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Non-intentional traffic (NIT) is visits to publishers which occur without the knowledge of a user, or driven by non-human actors. It can be initiated by human actions, or fully controlled by a bot that has infected a personal computer. There are two primary types of NIT. In one, users are automatically redirected to particular websites after closing another website. In the other, content (ads and/or full websites) invisibly load in the background (often in a 1x1 pixel) while a user is intentionally viewing content from other sites. This traffic pollutes the display advertising ecosystem and thwarts most efforts to accurately measure the medium for effectiveness.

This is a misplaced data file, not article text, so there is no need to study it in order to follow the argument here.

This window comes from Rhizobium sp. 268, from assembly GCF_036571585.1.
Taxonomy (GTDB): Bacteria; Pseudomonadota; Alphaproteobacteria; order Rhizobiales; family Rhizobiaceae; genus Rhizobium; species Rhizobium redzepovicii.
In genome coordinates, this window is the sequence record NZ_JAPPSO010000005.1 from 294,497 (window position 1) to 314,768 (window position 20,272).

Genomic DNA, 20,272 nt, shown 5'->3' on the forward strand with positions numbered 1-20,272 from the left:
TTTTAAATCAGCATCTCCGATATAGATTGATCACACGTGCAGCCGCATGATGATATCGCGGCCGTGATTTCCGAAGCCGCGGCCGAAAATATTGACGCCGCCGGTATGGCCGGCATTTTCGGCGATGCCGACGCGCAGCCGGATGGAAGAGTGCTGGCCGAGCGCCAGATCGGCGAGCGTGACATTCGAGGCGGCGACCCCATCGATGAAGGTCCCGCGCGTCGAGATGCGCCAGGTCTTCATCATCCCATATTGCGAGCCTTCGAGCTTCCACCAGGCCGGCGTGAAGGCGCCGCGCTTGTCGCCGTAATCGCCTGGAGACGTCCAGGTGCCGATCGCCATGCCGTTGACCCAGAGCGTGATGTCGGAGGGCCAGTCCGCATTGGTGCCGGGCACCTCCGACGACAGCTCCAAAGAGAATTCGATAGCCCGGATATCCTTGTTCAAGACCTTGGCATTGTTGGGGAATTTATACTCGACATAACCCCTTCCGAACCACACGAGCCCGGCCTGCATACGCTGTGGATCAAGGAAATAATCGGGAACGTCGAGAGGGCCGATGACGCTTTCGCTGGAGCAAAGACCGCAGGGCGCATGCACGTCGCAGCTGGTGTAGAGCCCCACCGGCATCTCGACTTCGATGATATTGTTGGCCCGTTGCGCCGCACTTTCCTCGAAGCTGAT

The perpetrators of NIT generally have two main objectives. First, to generate huge volumes of pageviews, producing ad inventory they can sell on advertising exchanges. Second, botnets produce their own "conversion" events by simulating clicks on those invisible ads and/or hijacking the infected browser to record a "visit" to the sites of marketers whose ads have been invisibly run, sometimes going so far as to produce a "lead" (e.g., a visit to a store locator page). The effect is to increase the perceived value of those infected browser to both marketers and targeters.